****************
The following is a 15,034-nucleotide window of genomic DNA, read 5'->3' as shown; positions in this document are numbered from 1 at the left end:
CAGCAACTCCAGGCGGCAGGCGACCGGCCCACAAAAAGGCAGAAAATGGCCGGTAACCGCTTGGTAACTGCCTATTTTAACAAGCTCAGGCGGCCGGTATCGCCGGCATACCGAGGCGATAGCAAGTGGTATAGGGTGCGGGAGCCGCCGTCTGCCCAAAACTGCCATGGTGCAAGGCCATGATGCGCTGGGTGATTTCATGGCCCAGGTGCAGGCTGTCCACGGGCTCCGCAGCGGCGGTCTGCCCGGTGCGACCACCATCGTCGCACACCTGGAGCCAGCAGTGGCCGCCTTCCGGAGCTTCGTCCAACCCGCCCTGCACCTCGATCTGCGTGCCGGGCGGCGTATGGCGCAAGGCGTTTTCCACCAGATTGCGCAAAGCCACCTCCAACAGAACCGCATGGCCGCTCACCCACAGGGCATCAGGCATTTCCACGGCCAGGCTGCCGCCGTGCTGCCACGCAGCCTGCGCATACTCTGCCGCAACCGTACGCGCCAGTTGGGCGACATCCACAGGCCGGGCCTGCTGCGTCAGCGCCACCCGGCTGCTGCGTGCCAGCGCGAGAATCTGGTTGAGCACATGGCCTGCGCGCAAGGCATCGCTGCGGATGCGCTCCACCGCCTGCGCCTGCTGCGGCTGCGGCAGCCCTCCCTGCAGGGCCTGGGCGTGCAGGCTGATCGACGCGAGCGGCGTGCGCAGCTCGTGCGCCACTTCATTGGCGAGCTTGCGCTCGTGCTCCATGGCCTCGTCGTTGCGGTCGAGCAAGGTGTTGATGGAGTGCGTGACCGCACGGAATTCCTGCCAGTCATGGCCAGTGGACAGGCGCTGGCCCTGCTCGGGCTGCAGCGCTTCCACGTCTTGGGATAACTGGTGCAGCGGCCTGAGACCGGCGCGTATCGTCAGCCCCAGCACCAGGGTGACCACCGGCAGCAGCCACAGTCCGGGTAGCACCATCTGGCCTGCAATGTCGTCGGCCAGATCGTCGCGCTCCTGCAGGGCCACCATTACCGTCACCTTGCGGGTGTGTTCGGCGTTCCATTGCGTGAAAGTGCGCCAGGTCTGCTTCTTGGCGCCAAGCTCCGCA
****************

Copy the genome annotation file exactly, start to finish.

The following is a 15,034-nucleotide window of genomic DNA, read 5'->3' as shown; positions in this document are numbered from 1 at the left end:
CAGCAACTCCAGGCGGCAGGCGACCGGCCCACAAAAAGGCAGAAAATGGCCGGTAACCGCTTGGTAACTGCCTATTTTAACAAGCTCAGGCGGCCGGTATCGCCGGCATACCGAGGCGATAGCAAGTGGTATAGGGTGCGGGAGCCGCCGTCTGCCCAAAACTGCCATGGTGCAAGGCCATGATGCGCTGGGTGATTTCATGGCCCAGGTGCAGGCTGTCCACGGGCTCCGCAGCGGCGGTCTGCCCGGTGCGACCACCATCGTCGCACACCTGGAGCCAGCAGTGGCCGCCTTCCGGAGCTTCGTCCAACCCGCCCTGCACCTCGATCTGCGTGCCGGGCGGCGTATGGCGCAAGGCGTTTTCCACCAGATTGCGCAAAGCCACCTCCAACAGAACCGCATGGCCGCTCACCCACAGGGCATCAGGCATTTCCACGGCCAGGCTGCCGCCGTGCTGCCACGCAGCCTGCGCATACTCTGCCGCAACCGTACGCGCCAGTTGGGCGACATCCACAGGCCGGGCCTGCTGCGTCAGCGCCACCCGGCTGCTGCGTGCCAGCGCGAGAATCTGGTTGAGCACATGGCCTGCGCGCAAGGCATCGCTGCGGATGCGCTCCACCGCCTGCGCCTGCTGCGGCTGCGGCAGCCCTCCCTGCAGGGCCTGGGCGTGCAGGCTGATCGACGCGAGCGGCGTGCGCAGCTCGTGCGCCACTTCATTGGCGAGCTTGCGCTCGTGCTCCATGGCCTCGTCGTTGCGGTCGAGCAAGGTGTTGATGGAGTGCGTGACCGCACGGAATTCCTGCCAGTCATGGCCAGTGGACAGGCGCTGGCCCTGCTCGGGCTGCAGCGCTTCCACGTCTTGGGATAACTGGTGCAGCGGCCTGAGACCGGCGCGTATCGTCAGCCCCAGCACCAGGGTGACCACCGGCAGCAGCCACAGTCCGGGTAGCACCATCTGGCCTGCAATGTCGTCGGCCAGATCGTCGCGCTCCTGCAGGGCCACCATTACCGTCACCTTGCGGGTGTGTTCGGCGTTCCATTGCGTGAAAGTGCGCCAGGTCTGCTTCTTGGCGCCAAGCTCCGCA